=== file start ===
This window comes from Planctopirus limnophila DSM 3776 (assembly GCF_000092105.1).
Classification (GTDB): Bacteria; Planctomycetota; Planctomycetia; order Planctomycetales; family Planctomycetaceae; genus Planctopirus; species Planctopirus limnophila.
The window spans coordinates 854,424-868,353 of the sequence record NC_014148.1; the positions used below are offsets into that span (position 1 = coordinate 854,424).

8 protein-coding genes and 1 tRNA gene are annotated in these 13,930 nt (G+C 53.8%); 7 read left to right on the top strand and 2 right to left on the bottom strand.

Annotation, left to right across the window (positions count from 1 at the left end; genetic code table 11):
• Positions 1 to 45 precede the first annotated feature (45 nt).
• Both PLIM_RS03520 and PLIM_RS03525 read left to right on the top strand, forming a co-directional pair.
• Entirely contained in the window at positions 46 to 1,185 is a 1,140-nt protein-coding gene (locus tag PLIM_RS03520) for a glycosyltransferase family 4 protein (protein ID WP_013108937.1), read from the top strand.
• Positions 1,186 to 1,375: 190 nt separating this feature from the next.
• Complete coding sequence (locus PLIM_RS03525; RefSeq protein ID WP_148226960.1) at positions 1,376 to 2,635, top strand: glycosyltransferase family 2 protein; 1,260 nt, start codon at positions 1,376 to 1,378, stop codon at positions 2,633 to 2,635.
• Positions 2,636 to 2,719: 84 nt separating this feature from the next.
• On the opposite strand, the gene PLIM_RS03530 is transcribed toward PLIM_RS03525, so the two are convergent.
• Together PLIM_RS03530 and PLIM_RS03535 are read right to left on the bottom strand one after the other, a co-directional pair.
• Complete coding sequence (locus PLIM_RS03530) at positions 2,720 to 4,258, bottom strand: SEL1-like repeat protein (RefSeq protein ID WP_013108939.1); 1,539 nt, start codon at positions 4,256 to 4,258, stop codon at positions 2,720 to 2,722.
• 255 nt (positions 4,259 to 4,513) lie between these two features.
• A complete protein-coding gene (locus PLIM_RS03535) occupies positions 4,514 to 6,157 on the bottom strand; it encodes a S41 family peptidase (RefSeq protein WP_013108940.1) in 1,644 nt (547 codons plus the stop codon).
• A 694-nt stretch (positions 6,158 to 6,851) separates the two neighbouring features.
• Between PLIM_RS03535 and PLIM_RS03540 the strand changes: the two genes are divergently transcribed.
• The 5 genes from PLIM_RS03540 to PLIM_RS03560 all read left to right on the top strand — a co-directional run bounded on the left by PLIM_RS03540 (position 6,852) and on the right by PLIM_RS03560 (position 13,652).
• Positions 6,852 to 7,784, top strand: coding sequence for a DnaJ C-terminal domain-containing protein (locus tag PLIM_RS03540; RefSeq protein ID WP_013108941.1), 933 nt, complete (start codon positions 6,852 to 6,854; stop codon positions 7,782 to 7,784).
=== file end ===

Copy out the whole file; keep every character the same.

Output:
This window comes from Planctopirus limnophila DSM 3776 (assembly GCF_000092105.1).
Classification (GTDB): Bacteria; Planctomycetota; Planctomycetia; order Planctomycetales; family Planctomycetaceae; genus Planctopirus; species Planctopirus limnophila.
The window spans coordinates 854,424-868,353 of the sequence record NC_014148.1; the positions used below are offsets into that span (position 1 = coordinate 854,424).

8 protein-coding genes and 1 tRNA gene are annotated in these 13,930 nt (G+C 53.8%); 7 read left to right on the top strand and 2 right to left on the bottom strand.

Annotation, left to right across the window (positions count from 1 at the left end; genetic code table 11):
• Positions 1 to 45 precede the first annotated feature (45 nt).
• Both PLIM_RS03520 and PLIM_RS03525 read left to right on the top strand, forming a co-directional pair.
• Entirely contained in the window at positions 46 to 1,185 is a 1,140-nt protein-coding gene (locus tag PLIM_RS03520) for a glycosyltransferase family 4 protein (protein ID WP_013108937.1), read from the top strand.
• Positions 1,186 to 1,375: 190 nt separating this feature from the next.
• Complete coding sequence (locus PLIM_RS03525; RefSeq protein ID WP_148226960.1) at positions 1,376 to 2,635, top strand: glycosyltransferase family 2 protein; 1,260 nt, start codon at positions 1,376 to 1,378, stop codon at positions 2,633 to 2,635.
• Positions 2,636 to 2,719: 84 nt separating this feature from the next.
• On the opposite strand, the gene PLIM_RS03530 is transcribed toward PLIM_RS03525, so the two are convergent.
• Together PLIM_RS03530 and PLIM_RS03535 are read right to left on the bottom strand one after the other, a co-directional pair.
• Complete coding sequence (locus PLIM_RS03530) at positions 2,720 to 4,258, bottom strand: SEL1-like repeat protein (RefSeq protein ID WP_013108939.1); 1,539 nt, start codon at positions 4,256 to 4,258, stop codon at positions 2,720 to 2,722.
• 255 nt (positions 4,259 to 4,513) lie between these two features.
• A complete protein-coding gene (locus PLIM_RS03535) occupies positions 4,514 to 6,157 on the bottom strand; it encodes a S41 family peptidase (RefSeq protein WP_013108940.1) in 1,644 nt (547 codons plus the stop codon).
• A 694-nt stretch (positions 6,158 to 6,851) separates the two neighbouring features.
• Between PLIM_RS03535 and PLIM_RS03540 the strand changes: the two genes are divergently transcribed.
• The 5 genes from PLIM_RS03540 to PLIM_RS03560 all read left to right on the top strand — a co-directional run bounded on the left by PLIM_RS03540 (position 6,852) and on the right by PLIM_RS03560 (position 13,652).
• Positions 6,852 to 7,784, top strand: coding sequence for a DnaJ C-terminal domain-containing protein (locus tag PLIM_RS03540; RefSeq protein ID WP_013108941.1), 933 nt, complete (start codon positions 6,852 to 6,854; stop codon positions 7,782 to 7,784).